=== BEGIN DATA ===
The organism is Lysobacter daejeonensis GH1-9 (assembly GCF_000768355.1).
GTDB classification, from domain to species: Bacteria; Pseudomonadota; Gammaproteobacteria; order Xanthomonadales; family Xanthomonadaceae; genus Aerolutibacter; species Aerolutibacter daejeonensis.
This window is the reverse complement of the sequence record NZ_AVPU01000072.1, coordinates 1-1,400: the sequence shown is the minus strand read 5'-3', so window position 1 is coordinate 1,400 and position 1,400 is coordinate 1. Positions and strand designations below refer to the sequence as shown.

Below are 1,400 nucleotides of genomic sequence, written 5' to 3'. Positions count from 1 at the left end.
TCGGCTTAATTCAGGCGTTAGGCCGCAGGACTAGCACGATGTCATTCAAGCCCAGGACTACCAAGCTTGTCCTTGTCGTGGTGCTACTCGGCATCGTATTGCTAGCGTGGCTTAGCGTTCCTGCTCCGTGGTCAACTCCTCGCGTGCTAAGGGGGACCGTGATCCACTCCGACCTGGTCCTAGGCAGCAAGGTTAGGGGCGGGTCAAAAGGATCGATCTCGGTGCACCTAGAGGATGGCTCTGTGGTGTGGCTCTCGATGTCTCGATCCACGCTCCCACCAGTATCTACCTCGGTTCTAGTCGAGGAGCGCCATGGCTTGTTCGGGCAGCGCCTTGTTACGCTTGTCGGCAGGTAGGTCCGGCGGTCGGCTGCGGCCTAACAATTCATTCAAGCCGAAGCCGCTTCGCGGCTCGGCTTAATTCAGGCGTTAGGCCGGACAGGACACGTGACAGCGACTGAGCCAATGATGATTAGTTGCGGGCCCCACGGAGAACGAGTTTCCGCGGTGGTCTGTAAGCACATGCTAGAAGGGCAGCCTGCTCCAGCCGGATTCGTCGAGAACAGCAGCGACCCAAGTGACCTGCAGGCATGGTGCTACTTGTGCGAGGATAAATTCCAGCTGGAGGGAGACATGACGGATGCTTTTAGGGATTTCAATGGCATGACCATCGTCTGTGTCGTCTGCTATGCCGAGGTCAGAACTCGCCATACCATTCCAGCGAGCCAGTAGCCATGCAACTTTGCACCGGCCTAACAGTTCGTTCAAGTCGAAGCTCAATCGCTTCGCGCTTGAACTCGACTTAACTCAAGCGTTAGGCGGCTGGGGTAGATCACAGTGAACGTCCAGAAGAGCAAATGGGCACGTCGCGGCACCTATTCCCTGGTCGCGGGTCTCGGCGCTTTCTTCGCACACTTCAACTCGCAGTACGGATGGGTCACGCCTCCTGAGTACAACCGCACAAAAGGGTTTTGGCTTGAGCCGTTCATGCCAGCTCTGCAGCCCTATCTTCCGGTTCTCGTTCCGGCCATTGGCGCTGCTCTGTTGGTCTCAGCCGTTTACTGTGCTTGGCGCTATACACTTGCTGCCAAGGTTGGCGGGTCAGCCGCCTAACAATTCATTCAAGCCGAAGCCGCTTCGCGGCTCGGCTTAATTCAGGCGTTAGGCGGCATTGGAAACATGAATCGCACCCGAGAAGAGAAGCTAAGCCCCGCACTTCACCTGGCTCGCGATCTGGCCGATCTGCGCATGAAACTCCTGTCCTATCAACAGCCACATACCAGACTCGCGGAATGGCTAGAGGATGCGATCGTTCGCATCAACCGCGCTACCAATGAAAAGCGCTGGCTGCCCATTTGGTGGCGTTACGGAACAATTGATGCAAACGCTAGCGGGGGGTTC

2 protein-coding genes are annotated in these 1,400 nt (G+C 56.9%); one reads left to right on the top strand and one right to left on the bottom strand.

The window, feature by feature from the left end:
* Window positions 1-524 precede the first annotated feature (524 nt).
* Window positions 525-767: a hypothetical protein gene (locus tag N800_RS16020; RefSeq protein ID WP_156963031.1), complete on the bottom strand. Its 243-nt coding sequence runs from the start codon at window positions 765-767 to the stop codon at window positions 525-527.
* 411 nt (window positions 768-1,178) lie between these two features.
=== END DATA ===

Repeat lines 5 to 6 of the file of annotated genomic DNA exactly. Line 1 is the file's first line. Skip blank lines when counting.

TCGGCTTAATTCAGGCGTTAGGCCGCAGGACTAGCACGATGTCATTCAAGCCCAGGACTACCAAGCTTGTCCTTGTCGTGGTGCTACTCGGCATCGTATTGCTAGCGTGGCTTAGCGTTCCTGCTCCGTGGTCAACTCCTCGCGTGCTAAGGGGGACCGTGATCCACTCCGACCTGGTCCTAGGCAGCAAGGTTAGGGGCGGGTCAAAAGGATCGATCTCGGTGCACCTAGAGGATGGCTCTGTGGTGTGGCTCTCGATGTCTCGATCCACGCTCCCACCAGTATCTACCTCGGTTCTAGTCGAGGAGCGCCATGGCTTGTTCGGGCAGCGCCTTGTTACGCTTGTCGGCAGGTAGGTCCGGCGGTCGGCTGCGGCCTAACAATTCATTCAAGCCGAAGCCGCTTCGCGGCTCGGCTTAATTCAGGCGTTAGGCCGGACAGGACACGTGACAGCGACTGAGCCAATGATGATTAGTTGCGGGCCCCACGGAGAACGAGTTTCCGCGGTGGTCTGTAAGCACATGCTAGAAGGGCAGCCTGCTCCAGCCGGATTCGTCGAGAACAGCAGCGACCCAAGTGACCTGCAGGCATGGTGCTACTTGTGCGAGGATAAATTCCAGCTGGAGGGAGACATGACGGATGCTTTTAGGGATTTCAATGGCATGACCATCGTCTGTGTCGTCTGCTATGCCGAGGTCAGAACTCGCCATACCATTCCAGCGAGCCAGTAGCCATGCAACTTTGCACCGGCCTAACAGTTCGTTCAAGTCGAAGCTCAATCGCTTCGCGCTTGAACTCGACTTAACTCAAGCGTTAGGCGGCTGGGGTAGATCACAGTGAACGTCCAGAAGAGCAAATGGGCACGTCGCGGCACCTATTCCCTGGTCGCGGGTCTCGGCGCTTTCTTCGCACACTTCAACTCGCAGTACGGATGGGTCACGCCTCCTGAGTACAACCGCACAAAAGGGTTTTGGCTTGAGCCGTTCATGCCAGCTCTGCAGCCCTATCTTCCGGTTCTCGTTCCGGCCATTGGCGCTGCTCTGTTGGTCTCAGCCGTTTACTGTGCTTGGCGCTATACACTTGCTGCCAAGGTTGGCGGGTCAGCCGCCTAACAATTCATTCAAGCCGAAGCCGCTTCGCGGCTCGGCTTAATTCAGGCGTTAGGCGGCATTGGAAACATGAATCGCACCCGAGAAGAGAAGCTAAGCCCCGCACTTCACCTGGCTCGCGATCTGGCCGATCTGCGCATGAAACTCCTGTCCTATCAACAGCCACATACCAGACTCGCGGAATGGCTAGAGGATGCGATCGTTCGCATCAACCGCGCTACCAATGAAAAGCGCTGGCTGCCCATTTGGTGGCGTTACGGAACAATTGATGCAAACGCTAGCGGGGGGTTC

2 protein-coding genes are annotated in these 1,400 nt (G+C 56.9%); one reads left to right on the top strand and one right to left on the bottom strand.